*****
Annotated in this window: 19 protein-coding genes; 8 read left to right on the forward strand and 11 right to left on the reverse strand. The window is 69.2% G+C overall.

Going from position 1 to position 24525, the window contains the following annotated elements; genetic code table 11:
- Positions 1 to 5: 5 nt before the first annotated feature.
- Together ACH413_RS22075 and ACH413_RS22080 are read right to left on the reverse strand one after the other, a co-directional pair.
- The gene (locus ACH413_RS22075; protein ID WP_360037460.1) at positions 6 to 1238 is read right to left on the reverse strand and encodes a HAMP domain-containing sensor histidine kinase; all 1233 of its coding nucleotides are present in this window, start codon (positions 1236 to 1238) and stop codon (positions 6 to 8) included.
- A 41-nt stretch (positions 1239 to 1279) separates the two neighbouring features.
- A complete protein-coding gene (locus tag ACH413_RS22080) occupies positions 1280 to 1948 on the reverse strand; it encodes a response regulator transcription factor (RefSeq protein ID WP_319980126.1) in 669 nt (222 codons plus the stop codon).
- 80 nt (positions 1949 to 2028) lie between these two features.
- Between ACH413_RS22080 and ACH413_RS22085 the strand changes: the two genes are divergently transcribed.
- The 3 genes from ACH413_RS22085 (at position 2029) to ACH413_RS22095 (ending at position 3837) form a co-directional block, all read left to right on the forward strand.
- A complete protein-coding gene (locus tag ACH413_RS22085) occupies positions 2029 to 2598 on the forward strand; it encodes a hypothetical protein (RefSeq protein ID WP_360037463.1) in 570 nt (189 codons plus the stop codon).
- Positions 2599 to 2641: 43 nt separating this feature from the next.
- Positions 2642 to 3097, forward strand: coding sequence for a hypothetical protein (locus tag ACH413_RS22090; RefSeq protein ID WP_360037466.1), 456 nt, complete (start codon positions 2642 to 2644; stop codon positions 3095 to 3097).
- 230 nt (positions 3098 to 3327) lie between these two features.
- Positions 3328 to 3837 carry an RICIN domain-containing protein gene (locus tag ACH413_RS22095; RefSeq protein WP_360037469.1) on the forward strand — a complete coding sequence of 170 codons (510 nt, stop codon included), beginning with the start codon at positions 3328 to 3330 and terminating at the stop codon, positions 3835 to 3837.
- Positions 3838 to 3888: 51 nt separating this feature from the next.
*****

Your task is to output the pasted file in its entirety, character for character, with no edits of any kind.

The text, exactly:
Annotated in this window: 19 protein-coding genes; 8 read left to right on the forward strand and 11 right to left on the reverse strand. The window is 69.2% G+C overall.

Going from position 1 to position 24525, the window contains the following annotated elements; genetic code table 11:
- Positions 1 to 5: 5 nt before the first annotated feature.
- Together ACH413_RS22075 and ACH413_RS22080 are read right to left on the reverse strand one after the other, a co-directional pair.
- The gene (locus ACH413_RS22075; protein ID WP_360037460.1) at positions 6 to 1238 is read right to left on the reverse strand and encodes a HAMP domain-containing sensor histidine kinase; all 1233 of its coding nucleotides are present in this window, start codon (positions 1236 to 1238) and stop codon (positions 6 to 8) included.
- A 41-nt stretch (positions 1239 to 1279) separates the two neighbouring features.
- A complete protein-coding gene (locus tag ACH413_RS22080) occupies positions 1280 to 1948 on the reverse strand; it encodes a response regulator transcription factor (RefSeq protein ID WP_319980126.1) in 669 nt (222 codons plus the stop codon).
- 80 nt (positions 1949 to 2028) lie between these two features.
- Between ACH413_RS22080 and ACH413_RS22085 the strand changes: the two genes are divergently transcribed.
- The 3 genes from ACH413_RS22085 (at position 2029) to ACH413_RS22095 (ending at position 3837) form a co-directional block, all read left to right on the forward strand.
- A complete protein-coding gene (locus tag ACH413_RS22085) occupies positions 2029 to 2598 on the forward strand; it encodes a hypothetical protein (RefSeq protein ID WP_360037463.1) in 570 nt (189 codons plus the stop codon).
- Positions 2599 to 2641: 43 nt separating this feature from the next.
- Positions 2642 to 3097, forward strand: coding sequence for a hypothetical protein (locus tag ACH413_RS22090; RefSeq protein ID WP_360037466.1), 456 nt, complete (start codon positions 2642 to 2644; stop codon positions 3095 to 3097).
- 230 nt (positions 3098 to 3327) lie between these two features.
- Positions 3328 to 3837 carry an RICIN domain-containing protein gene (locus tag ACH413_RS22095; RefSeq protein WP_360037469.1) on the forward strand — a complete coding sequence of 170 codons (510 nt, stop codon included), beginning with the start codon at positions 3328 to 3330 and terminating at the stop codon, positions 3835 to 3837.
- Positions 3838 to 3888: 51 nt separating this feature from the next.